Letters from the week of March 11, 2004

Charles Huber
Via e-mail

Can't we all just get along?: I am a freshman currently enrolled at Millennium High School. The article written accusing Millennium of being racist was completely out of line. To start things off, the Impact club should not be allowed to perform to a song that has the word "hell" in it. No other club is allowed to, and it's against school policy, so why should the rules be bent for one club? The dance line performed to the song "Born to Be Wild." How is that in any way even remotely similar to the rap and R&B songs the Impact club wanted to perform to?

I am a manager for the boys' basketball team. I can honestly say that Tim Butler is in no way racist. Have you seen our varsity basketball team? Two or three starters every game are black, and more than half the team is black! Whoever said that no black kids made the JV team was wrong. This whole argument was just some parent who was mad because his kid didn't make the team.

Millennium teaches about many diverse cultures and backgrounds. All of these problems and accusations were blown completely out of proportion. If you took a look inside the day of a student at Millennium, you wouldn't see racism, you would see students of different races getting along, and being friends. If you ask me, parents are the problem. They are the ones who build hate.

Amy Wong
Via e-mail

Neither "new," nor improved: I am a 2003 graduate of Millennium High School, and currently attend ASU as a computer science major. I have seen and experienced racism, both blatant and "new" (it isn't new; people are just noticing it more), as I am multi-ethnic (Indian, Peruvian, Native American). I was born and originally raised in the San Francisco Bay Area, where the melting pot is certainly more pronounced.

Arizona has a long way to go before it will reach that level of integration. I don't even feel bad about saying Arizona is fairly rife with racism, whether at stores, on the street, or at one of the largest universities in the world. But I can say that Millennium was a place where I generally didn't experience that.

I met some of the greatest people I have ever met in my life at Millennium, staff and students. People -- not white people, black people, brown people -- just people. I learned that at Millennium.

Racism has changed in our country. It isn't nearly as blatant as it used to be. It wouldn't allow our society to function. Rather, it has migrated to our thoughts, feelings and acts. We do little things that we don't notice, and when others do, we don't understand how they do, and get angry. Racism has become so institutionalized that some of us have grown complacent, and don't wish to fight anymore. Even if there is not a real problem, the fact that people feel that way proves that there is work to be done. Instead of ignoring it and calling it sensationalism, why can't there be a summit, where feelings can be expressed? Use it as an opportunity to grow. Apathy and perpetuating the myth of racism being extinct are as harmful as racism itself.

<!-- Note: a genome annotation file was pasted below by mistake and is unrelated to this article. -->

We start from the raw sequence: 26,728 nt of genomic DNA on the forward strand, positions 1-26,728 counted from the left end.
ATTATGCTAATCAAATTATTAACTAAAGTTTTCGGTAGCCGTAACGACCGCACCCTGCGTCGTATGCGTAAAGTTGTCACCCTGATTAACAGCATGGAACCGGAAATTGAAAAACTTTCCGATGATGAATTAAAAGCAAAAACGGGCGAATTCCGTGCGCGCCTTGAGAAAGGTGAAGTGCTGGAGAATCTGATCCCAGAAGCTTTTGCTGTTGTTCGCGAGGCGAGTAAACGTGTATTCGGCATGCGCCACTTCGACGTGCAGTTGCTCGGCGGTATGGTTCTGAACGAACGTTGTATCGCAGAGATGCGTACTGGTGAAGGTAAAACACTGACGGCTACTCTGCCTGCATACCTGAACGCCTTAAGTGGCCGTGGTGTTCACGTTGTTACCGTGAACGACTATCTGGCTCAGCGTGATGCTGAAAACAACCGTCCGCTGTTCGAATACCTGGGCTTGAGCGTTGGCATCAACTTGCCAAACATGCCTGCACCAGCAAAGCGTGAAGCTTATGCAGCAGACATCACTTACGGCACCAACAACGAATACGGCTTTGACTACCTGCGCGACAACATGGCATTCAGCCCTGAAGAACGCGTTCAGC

Robert Srinivasiah

Reverse racism: I had to laugh at this black man who is yelling "racism" because his own kid didn't make the basketball team "because he's black." I laughed out loud at that one!

Then this idiot claims the school doesn't have a "black student union," which would, of course, exclude all other races from joining! Talk about racist, this guy is a walking definition of it, just with a different skin coloration.

Then finally, he yells racism because the school doesn't devote every minute of the month of February to "black history." Why not spend time on "Hispanic history" and "Anglo history" and "Asian history"? Why is this guy so racist that he demands only one version of history be taught?

Sometimes I wonder if the old racist plantation owners died and came back as some of these super-racist black people who base everything on the color of skin they were born into.

Lawrence Pearse
Black Canyon City

Tempe Town Wake
Election follies: I'd like to thank New Times for running John Dougherty's recent exposé on Tempe mayoral candidate Hugh Hallman ("The Mouth That Should've Roared," February 26). Even though I lived in Tempe a few years ago, the extent of Hallman's inconsistencies was unknown. Jeez, for a while there, I thought I was reading about Scottsdale's city council follies!

Seriously, the people of Tempe ought to do themselves a favor and vote for Dennis Cahill. "At least we know what to expect" from a "popular and easygoing retired owner of a masonry company." Good thing, too. Maybe there needs to be some rebuilding of Hallman's governance abilities.

Scott Hume

A facilitative leader: John Dougherty, when you're done bashing downtown Phoenix, why don't you come spend some time with Tempeans to get our views on Valley leadership? Do you really think that DPP and PCA are the only sources of problems in how our metro region is being developed? Do you think the influence of the Phoenix 40 stops at the municipal borders? Do you really think one junior, "outsider" councilman is going to go up against that machine on his own in his first years of office?

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